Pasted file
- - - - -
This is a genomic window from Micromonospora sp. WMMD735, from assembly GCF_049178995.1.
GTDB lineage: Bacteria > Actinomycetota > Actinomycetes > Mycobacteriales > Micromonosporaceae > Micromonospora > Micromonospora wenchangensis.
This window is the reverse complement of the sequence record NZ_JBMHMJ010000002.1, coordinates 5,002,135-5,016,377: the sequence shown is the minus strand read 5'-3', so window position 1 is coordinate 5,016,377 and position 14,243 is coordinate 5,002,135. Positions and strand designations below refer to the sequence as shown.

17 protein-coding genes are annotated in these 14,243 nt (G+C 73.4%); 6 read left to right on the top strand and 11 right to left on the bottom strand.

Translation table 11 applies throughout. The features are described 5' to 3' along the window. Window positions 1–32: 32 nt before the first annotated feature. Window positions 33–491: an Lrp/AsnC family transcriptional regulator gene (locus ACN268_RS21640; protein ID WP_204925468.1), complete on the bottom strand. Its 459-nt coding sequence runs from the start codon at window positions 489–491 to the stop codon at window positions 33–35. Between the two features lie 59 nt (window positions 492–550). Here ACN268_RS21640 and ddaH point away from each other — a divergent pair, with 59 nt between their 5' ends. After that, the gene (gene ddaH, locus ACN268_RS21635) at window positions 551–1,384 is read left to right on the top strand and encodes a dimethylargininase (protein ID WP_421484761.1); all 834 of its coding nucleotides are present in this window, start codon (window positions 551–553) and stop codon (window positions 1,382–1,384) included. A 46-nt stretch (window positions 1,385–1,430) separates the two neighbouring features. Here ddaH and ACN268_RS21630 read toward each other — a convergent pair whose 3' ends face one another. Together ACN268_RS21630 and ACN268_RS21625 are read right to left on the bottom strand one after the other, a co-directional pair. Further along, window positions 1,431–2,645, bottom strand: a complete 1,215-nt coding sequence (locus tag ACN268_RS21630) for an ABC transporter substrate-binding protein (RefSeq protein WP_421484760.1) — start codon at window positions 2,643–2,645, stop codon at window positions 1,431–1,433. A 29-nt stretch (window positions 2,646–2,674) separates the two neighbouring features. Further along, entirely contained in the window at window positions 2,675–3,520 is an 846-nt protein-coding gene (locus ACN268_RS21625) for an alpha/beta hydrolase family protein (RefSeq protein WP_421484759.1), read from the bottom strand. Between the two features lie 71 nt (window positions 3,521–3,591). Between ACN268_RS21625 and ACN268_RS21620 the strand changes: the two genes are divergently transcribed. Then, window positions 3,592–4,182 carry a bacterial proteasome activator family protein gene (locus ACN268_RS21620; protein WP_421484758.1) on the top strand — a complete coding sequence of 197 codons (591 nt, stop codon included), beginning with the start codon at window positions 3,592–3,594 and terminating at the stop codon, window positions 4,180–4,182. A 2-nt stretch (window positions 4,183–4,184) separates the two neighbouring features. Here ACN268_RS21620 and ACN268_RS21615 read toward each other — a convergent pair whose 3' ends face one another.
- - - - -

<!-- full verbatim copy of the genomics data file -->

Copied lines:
This is a genomic window from Micromonospora sp. WMMD735, from assembly GCF_049178995.1.
GTDB lineage: Bacteria > Actinomycetota > Actinomycetes > Mycobacteriales > Micromonosporaceae > Micromonospora > Micromonospora wenchangensis.
This window is the reverse complement of the sequence record NZ_JBMHMJ010000002.1, coordinates 5,002,135-5,016,377: the sequence shown is the minus strand read 5'-3', so window position 1 is coordinate 5,016,377 and position 14,243 is coordinate 5,002,135. Positions and strand designations below refer to the sequence as shown.

17 protein-coding genes are annotated in these 14,243 nt (G+C 73.4%); 6 read left to right on the top strand and 11 right to left on the bottom strand.

Translation table 11 applies throughout. The features are described 5' to 3' along the window. Window positions 1–32: 32 nt before the first annotated feature. Window positions 33–491: an Lrp/AsnC family transcriptional regulator gene (locus ACN268_RS21640; protein ID WP_204925468.1), complete on the bottom strand. Its 459-nt coding sequence runs from the start codon at window positions 489–491 to the stop codon at window positions 33–35. Between the two features lie 59 nt (window positions 492–550). Here ACN268_RS21640 and ddaH point away from each other — a divergent pair, with 59 nt between their 5' ends. After that, the gene (gene ddaH, locus ACN268_RS21635) at window positions 551–1,384 is read left to right on the top strand and encodes a dimethylargininase (protein ID WP_421484761.1); all 834 of its coding nucleotides are present in this window, start codon (window positions 551–553) and stop codon (window positions 1,382–1,384) included. A 46-nt stretch (window positions 1,385–1,430) separates the two neighbouring features. Here ddaH and ACN268_RS21630 read toward each other — a convergent pair whose 3' ends face one another. Together ACN268_RS21630 and ACN268_RS21625 are read right to left on the bottom strand one after the other, a co-directional pair. Further along, window positions 1,431–2,645, bottom strand: a complete 1,215-nt coding sequence (locus tag ACN268_RS21630) for an ABC transporter substrate-binding protein (RefSeq protein WP_421484760.1) — start codon at window positions 2,643–2,645, stop codon at window positions 1,431–1,433. A 29-nt stretch (window positions 2,646–2,674) separates the two neighbouring features. Further along, entirely contained in the window at window positions 2,675–3,520 is an 846-nt protein-coding gene (locus ACN268_RS21625) for an alpha/beta hydrolase family protein (RefSeq protein WP_421484759.1), read from the bottom strand. Between the two features lie 71 nt (window positions 3,521–3,591). Between ACN268_RS21625 and ACN268_RS21620 the strand changes: the two genes are divergently transcribed. Then, window positions 3,592–4,182 carry a bacterial proteasome activator family protein gene (locus ACN268_RS21620; protein WP_421484758.1) on the top strand — a complete coding sequence of 197 codons (591 nt, stop codon included), beginning with the start codon at window positions 3,592–3,594 and terminating at the stop codon, window positions 4,180–4,182. A 2-nt stretch (window positions 4,183–4,184) separates the two neighbouring features. Here ACN268_RS21620 and ACN268_RS21615 read toward each other — a convergent pair whose 3' ends face one another.